Fear extends into night - research raises concerns about bullying among boarders
Dr Niamh O'Brien, research fellow at the anti-bullying centre at Dublin City University, has studied the effects of bullying in a private school in England.
The Dubliner, who is based at Anglia Ruskin University in Essex, found in her research specific concerns about bullying among boarders.
She carried out her research into a fee-charging school that takes both day pupils and boarders.
"For the day students in the school, they could leave in the afternoon after the school day was over," Dr O'Brien tells Review.
"The boarding students were there in the evening time. For anyone affected by bullying, there was that fear that it would extend into the night-time - maybe when there was less adult supervision and things had gone quiet.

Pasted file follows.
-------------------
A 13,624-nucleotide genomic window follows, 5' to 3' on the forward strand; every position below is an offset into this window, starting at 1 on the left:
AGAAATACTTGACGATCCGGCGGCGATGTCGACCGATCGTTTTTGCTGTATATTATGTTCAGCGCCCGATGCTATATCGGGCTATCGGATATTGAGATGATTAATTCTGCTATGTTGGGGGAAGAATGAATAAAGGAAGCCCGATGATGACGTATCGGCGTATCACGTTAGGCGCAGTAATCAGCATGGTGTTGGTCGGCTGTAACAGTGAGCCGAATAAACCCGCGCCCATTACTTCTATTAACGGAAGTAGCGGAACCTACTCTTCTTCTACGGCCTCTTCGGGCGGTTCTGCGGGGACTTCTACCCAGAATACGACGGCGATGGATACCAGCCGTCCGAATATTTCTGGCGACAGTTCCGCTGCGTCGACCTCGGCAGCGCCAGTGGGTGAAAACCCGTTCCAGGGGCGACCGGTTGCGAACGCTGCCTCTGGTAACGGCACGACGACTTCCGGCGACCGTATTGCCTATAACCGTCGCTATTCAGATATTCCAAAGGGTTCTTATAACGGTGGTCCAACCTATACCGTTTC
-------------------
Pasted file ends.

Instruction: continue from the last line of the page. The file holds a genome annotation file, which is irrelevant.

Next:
"The day pupils could talk to their parents or their siblings if bullying was happening, but that was not always possible for boarding students."
Dr O'Brien found that boarders could have a greater loyalty to the institution, because generations in the same family might have gone there.
"If they have a problem, they might be fearful to report it because everybody else in their family has been through the school. They worry about what it might mean for their family."
The researcher also found that students might not report bullying because of the financial sacrifice their parents had made to pay the fees.
"They felt that they shouldn't report bullying because they didn't want to let their parents down," says Dr O'Brien (pictured).
She says children need to be encouraged to report incidents if they feel they are unfair or unjust, without thinking they are 'snitches'.